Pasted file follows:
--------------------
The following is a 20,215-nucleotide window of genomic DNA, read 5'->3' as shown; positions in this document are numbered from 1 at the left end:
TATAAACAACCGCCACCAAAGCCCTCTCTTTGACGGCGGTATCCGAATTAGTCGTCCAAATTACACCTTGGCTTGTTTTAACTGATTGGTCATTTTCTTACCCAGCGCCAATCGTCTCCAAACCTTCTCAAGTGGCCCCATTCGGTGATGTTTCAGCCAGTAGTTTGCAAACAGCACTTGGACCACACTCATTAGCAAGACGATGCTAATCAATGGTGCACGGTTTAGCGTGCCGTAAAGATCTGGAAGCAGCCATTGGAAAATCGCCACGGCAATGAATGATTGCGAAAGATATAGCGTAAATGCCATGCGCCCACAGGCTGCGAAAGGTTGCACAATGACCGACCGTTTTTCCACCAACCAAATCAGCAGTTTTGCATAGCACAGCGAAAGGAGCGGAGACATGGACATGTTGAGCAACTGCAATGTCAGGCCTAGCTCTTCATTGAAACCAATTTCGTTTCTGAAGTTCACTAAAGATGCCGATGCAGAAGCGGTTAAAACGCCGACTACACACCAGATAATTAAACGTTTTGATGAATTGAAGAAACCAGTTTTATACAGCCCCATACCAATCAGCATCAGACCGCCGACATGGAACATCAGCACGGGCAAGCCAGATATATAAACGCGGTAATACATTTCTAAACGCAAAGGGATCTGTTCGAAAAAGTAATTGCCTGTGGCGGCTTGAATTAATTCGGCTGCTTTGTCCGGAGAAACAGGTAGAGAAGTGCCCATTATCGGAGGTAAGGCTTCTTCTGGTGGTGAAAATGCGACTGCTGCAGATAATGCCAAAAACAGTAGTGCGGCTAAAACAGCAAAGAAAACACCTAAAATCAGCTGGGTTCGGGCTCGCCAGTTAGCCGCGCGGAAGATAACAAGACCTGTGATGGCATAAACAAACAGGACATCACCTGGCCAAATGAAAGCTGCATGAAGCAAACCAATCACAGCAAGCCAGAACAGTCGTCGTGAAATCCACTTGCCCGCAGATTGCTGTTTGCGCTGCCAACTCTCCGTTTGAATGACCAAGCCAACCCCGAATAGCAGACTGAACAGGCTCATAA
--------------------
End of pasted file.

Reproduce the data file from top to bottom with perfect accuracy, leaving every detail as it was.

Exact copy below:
The following is a 20,215-nucleotide window of genomic DNA, read 5'->3' as shown; positions in this document are numbered from 1 at the left end:
TATAAACAACCGCCACCAAAGCCCTCTCTTTGACGGCGGTATCCGAATTAGTCGTCCAAATTACACCTTGGCTTGTTTTAACTGATTGGTCATTTTCTTACCCAGCGCCAATCGTCTCCAAACCTTCTCAAGTGGCCCCATTCGGTGATGTTTCAGCCAGTAGTTTGCAAACAGCACTTGGACCACACTCATTAGCAAGACGATGCTAATCAATGGTGCACGGTTTAGCGTGCCGTAAAGATCTGGAAGCAGCCATTGGAAAATCGCCACGGCAATGAATGATTGCGAAAGATATAGCGTAAATGCCATGCGCCCACAGGCTGCGAAAGGTTGCACAATGACCGACCGTTTTTCCACCAACCAAATCAGCAGTTTTGCATAGCACAGCGAAAGGAGCGGAGACATGGACATGTTGAGCAACTGCAATGTCAGGCCTAGCTCTTCATTGAAACCAATTTCGTTTCTGAAGTTCACTAAAGATGCCGATGCAGAAGCGGTTAAAACGCCGACTACACACCAGATAATTAAACGTTTTGATGAATTGAAGAAACCAGTTTTATACAGCCCCATACCAATCAGCATCAGACCGCCGACATGGAACATCAGCACGGGCAAGCCAGATATATAAACGCGGTAATACATTTCTAAACGCAAAGGGATCTGTTCGAAAAAGTAATTGCCTGTGGCGGCTTGAATTAATTCGGCTGCTTTGTCCGGAGAAACAGGTAGAGAAGTGCCCATTATCGGAGGTAAGGCTTCTTCTGGTGGTGAAAATGCGACTGCTGCAGATAATGCCAAAAACAGTAGTGCGGCTAAAACAGCAAAGAAAACACCTAAAATCAGCTGGGTTCGGGCTCGCCAGTTAGCCGCGCGGAAGATAACAAGACCTGTGATGGCATAAACAAACAGGACATCACCTGGCCAAATGAAAGCTGCATGAAGCAAACCAATCACAGCAAGCCAGAACAGTCGTCGTGAAATCCACTTGCCCGCAGATTGCTGTTTGCGCTGCCAACTCTCCGTTTGAATGACCAAGCCAACCCCGAATAGCAGACTGAACAGGCTCATAA